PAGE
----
It’s common for even the most experienced collectors to struggle when learning about Italian wine. However, one technique for overcoming this struggle is to sample a range of wines from some of the best Italian wine producers. We’ve put together a comprehensive list of some of the best Italian wine producers to help you get started on your journey. The producers in this guide represent some of the finest in terms of wine quality, value, and overall reputation.
With rich, dark berry flavors, spicy aromatics, and a lavish (yet still well-structured) personality, Canon vintages are among the most interesting Classe B Saint-Émilion wines. And if you haven’t already sampled this estate’s incredible wines, then now is an excellent time to start. The producer is gaining in popularity on the secondary market and is showing great promise for investors as well as for avid drinkers. There has never been a better time to be a passionate Canon fan.
Ornellaia e Masseto has long been one of Italy’s finest wine producers, but today this winery is becoming even more valuable for collectors. According to the Liv-ex Power 100 report (the organization’s annual list of the top performing wines on the market), the producer Ornellaia e Masseto is among the top 20 best-performing wine labels in the world. By comparison, in 2016, the producer took 51st place on the Liv-ex Power 100 list. Over the past year alone, Ornellaia e Masseto has moved up an impressive 31 places on the list.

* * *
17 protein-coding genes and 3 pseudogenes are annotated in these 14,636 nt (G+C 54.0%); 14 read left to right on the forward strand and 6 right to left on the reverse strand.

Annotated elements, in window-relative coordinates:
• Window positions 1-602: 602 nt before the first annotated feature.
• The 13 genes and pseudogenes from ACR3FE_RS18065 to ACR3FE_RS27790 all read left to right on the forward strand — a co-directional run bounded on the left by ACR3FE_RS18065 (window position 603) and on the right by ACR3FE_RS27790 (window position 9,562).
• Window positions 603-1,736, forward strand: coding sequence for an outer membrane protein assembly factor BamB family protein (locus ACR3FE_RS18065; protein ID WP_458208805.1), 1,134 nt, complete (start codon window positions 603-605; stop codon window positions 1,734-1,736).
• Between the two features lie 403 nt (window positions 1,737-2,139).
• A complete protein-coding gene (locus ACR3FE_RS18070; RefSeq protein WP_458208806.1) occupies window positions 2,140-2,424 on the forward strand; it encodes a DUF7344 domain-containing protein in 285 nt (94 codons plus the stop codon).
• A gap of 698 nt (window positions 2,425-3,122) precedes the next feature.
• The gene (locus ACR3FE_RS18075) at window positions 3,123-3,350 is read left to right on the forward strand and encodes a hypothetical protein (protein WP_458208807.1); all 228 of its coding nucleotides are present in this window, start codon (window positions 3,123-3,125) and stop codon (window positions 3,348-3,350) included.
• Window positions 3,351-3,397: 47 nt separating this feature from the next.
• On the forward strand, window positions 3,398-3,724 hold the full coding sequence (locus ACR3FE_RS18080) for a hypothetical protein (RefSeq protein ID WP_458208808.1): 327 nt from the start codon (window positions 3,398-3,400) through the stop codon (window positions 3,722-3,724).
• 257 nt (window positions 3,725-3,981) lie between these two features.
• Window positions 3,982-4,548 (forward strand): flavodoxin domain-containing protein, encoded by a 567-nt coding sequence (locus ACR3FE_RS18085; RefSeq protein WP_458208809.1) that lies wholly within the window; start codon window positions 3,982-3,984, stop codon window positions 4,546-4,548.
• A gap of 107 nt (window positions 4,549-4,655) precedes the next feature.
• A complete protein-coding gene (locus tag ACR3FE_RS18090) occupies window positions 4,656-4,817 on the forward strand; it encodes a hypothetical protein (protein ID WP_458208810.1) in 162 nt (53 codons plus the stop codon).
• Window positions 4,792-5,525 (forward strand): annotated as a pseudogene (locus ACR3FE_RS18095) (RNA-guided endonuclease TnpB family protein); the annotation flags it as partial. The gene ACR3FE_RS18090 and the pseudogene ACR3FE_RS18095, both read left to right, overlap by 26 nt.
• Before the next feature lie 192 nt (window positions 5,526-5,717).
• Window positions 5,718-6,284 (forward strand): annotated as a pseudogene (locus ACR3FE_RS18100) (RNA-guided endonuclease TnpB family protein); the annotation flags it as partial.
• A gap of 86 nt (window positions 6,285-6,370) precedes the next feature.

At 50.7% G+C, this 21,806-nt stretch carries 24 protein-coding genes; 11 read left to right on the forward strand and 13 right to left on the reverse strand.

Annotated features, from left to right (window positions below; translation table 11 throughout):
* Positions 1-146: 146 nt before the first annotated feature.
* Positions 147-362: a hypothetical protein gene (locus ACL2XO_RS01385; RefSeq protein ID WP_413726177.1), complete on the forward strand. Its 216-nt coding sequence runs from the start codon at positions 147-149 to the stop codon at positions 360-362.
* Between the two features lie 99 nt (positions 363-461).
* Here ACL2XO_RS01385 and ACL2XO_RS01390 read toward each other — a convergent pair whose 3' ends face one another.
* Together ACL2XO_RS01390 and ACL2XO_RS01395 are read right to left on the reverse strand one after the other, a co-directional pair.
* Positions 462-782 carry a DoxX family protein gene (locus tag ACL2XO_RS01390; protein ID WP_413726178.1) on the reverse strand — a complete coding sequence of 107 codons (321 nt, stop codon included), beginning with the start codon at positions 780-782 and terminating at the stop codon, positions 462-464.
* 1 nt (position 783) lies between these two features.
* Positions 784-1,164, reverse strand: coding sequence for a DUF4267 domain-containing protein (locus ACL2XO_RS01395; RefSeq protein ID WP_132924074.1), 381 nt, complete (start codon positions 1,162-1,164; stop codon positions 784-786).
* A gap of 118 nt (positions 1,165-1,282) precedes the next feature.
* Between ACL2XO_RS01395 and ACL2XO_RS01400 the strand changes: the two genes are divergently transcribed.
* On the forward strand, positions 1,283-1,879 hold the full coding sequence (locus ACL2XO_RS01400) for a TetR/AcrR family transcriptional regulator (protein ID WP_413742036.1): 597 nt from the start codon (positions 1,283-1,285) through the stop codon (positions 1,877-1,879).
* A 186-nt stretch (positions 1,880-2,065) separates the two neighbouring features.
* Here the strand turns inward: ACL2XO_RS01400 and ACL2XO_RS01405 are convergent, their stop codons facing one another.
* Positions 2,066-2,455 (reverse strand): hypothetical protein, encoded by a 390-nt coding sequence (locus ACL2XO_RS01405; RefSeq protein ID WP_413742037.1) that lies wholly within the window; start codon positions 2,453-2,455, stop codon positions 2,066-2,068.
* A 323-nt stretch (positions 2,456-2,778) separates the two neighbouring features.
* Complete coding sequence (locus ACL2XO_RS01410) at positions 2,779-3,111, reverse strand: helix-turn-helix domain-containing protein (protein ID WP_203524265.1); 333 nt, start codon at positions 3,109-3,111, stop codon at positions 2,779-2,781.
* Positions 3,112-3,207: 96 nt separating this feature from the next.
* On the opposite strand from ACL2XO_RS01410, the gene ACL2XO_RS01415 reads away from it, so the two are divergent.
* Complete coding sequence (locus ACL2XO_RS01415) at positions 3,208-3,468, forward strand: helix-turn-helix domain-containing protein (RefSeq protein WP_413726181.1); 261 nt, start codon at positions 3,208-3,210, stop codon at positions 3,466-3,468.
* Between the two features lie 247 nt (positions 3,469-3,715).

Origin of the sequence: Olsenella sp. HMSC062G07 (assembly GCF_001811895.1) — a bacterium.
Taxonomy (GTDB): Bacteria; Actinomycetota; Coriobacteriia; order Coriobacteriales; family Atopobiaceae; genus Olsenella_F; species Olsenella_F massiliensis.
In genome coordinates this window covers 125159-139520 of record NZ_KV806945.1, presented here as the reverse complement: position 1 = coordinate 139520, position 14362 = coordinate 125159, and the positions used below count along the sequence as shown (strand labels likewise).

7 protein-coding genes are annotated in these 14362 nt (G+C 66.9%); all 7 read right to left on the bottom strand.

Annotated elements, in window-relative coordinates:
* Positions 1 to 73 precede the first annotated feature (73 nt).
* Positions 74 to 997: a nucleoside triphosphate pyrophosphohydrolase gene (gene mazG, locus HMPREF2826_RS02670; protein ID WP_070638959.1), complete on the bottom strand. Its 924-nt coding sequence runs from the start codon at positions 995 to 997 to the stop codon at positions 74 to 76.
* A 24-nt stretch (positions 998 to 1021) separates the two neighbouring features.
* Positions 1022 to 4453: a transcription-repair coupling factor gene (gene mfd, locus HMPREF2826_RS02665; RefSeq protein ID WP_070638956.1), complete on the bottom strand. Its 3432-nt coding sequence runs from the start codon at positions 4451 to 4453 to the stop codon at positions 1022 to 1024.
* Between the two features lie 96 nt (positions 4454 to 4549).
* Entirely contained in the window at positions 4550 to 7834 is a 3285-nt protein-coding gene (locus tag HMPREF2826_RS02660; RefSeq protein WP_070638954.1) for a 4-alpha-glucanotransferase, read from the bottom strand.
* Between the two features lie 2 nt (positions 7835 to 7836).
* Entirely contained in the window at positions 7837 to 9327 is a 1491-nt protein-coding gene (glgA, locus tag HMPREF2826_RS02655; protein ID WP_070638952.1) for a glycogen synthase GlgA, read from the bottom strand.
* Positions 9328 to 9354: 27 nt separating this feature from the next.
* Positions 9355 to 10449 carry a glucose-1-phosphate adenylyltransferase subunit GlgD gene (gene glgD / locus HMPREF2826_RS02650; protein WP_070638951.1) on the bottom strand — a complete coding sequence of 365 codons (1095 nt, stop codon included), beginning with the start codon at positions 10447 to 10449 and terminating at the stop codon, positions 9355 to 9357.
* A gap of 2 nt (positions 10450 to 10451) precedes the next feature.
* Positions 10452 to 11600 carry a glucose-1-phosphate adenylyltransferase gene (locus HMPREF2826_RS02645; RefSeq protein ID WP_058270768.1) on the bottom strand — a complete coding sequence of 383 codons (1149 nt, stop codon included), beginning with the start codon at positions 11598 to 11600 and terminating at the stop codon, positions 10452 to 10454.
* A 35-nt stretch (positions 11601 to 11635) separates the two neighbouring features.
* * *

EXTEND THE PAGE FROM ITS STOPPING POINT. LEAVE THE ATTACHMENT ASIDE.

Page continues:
In the late 1990s, you could buy Dominus’ flagship wine directly from the estate for just $65 per bottle; today, many of these wines are worth anywhere from $250 to $500 apiece on the secondary market, sometimes more if the vintage is especially high in quality. However, it’s not just the ever-increasing market value that draws wine enthusiasts to this producer. Dominus wine scores are also among the highest in Napa year after year, and the estate’s offerings very frequently outrank other superb California wineries–even the famed Opus One. Critics and collectors alike adore Dominus’ small-scale, Bordeaux-style wines, and analyses like the one Liv-ex publishes project that these wines may continue to grow in value significantly over the next few years. Now is perhaps the best time to invest in wines from this high-quality estate, and by following this guide, you can learn how to make the most out of every bottle you purchase.
What affects wine quality? The answer to this question isn’t so simple. A number of different factors, from the age of the vine’s rootstock to the vineyard’s climate, can dramatically impact how a wine tastes and how long it will last in your cellar. If the winemaker starts off with underripe, poorly grown grapes, then the resulting wine won’t taste elegant or refined, even if the producer ages the wine in the finest French oak. To invest in the highest-quality wines on the market, it’s a good idea to understand some of the growing techniques that affect wine quality, including climate, vine age, soil composition, pruning, weather, and harvest dates. By considering each of these factors as you shop for collectible wine, you’ll learn how to identify the best wines from the top producers–and be able to pick out unlikely gems from lesser producers as well.